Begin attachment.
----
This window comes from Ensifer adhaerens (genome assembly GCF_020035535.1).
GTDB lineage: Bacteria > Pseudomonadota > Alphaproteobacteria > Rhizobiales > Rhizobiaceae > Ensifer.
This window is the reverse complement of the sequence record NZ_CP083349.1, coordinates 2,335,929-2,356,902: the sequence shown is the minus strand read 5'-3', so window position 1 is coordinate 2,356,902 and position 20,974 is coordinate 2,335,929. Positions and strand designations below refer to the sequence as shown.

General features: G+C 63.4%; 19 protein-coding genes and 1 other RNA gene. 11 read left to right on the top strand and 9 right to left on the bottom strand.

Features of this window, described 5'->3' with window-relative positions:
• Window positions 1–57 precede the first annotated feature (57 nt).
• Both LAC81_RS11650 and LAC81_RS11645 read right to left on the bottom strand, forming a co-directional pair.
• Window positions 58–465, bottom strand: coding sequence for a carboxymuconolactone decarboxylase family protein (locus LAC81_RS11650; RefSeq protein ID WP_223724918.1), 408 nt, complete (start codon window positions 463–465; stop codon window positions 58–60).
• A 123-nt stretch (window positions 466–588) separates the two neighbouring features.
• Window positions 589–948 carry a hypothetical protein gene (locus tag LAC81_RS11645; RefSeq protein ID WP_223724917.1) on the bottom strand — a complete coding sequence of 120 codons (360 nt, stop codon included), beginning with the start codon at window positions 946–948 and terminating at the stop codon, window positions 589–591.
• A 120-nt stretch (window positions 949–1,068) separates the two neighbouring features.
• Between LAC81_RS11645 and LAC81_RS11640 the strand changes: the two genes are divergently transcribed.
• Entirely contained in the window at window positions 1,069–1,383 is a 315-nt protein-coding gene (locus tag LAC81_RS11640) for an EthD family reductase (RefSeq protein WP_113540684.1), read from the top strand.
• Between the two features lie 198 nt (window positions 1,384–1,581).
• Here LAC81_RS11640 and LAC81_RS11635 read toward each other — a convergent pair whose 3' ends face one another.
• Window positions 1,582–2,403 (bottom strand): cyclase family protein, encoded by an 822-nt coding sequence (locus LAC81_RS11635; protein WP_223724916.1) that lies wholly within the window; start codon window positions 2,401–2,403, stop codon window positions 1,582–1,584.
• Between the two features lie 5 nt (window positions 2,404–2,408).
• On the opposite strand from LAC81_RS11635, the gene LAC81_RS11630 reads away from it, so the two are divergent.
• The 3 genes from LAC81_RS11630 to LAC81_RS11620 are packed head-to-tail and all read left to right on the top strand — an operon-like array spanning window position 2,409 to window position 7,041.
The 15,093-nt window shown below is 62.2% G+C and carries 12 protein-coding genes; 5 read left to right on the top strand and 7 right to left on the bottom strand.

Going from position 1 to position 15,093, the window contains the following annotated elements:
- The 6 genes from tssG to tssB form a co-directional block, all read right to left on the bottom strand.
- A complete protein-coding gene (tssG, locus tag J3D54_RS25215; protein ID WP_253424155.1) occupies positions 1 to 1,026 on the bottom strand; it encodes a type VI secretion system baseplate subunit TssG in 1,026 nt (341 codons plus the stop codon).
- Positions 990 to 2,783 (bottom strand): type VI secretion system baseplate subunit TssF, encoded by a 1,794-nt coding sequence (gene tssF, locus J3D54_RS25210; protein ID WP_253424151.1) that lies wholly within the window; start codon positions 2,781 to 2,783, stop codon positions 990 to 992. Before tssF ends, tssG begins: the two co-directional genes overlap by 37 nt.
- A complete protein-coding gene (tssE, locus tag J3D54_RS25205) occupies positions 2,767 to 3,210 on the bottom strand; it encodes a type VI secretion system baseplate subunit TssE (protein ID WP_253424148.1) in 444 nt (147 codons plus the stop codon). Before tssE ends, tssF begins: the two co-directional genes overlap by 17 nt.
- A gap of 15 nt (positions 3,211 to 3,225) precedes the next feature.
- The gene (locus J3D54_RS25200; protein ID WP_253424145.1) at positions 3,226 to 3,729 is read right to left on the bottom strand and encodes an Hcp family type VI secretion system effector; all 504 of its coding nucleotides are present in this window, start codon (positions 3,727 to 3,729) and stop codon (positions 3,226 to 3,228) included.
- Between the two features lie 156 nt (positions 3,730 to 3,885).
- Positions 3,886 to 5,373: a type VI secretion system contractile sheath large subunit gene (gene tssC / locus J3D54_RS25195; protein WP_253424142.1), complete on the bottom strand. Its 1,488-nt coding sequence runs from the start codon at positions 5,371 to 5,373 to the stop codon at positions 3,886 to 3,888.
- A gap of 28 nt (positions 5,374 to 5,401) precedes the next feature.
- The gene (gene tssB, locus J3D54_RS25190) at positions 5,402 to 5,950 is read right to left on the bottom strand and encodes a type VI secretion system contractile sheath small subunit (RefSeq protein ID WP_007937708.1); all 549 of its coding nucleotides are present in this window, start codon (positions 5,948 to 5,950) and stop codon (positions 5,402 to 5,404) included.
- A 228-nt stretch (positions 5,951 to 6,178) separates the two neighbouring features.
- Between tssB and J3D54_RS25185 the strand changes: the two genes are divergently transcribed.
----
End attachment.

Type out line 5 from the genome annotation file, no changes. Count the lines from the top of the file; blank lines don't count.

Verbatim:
Features of this window, described 5'->3' with window-relative positions: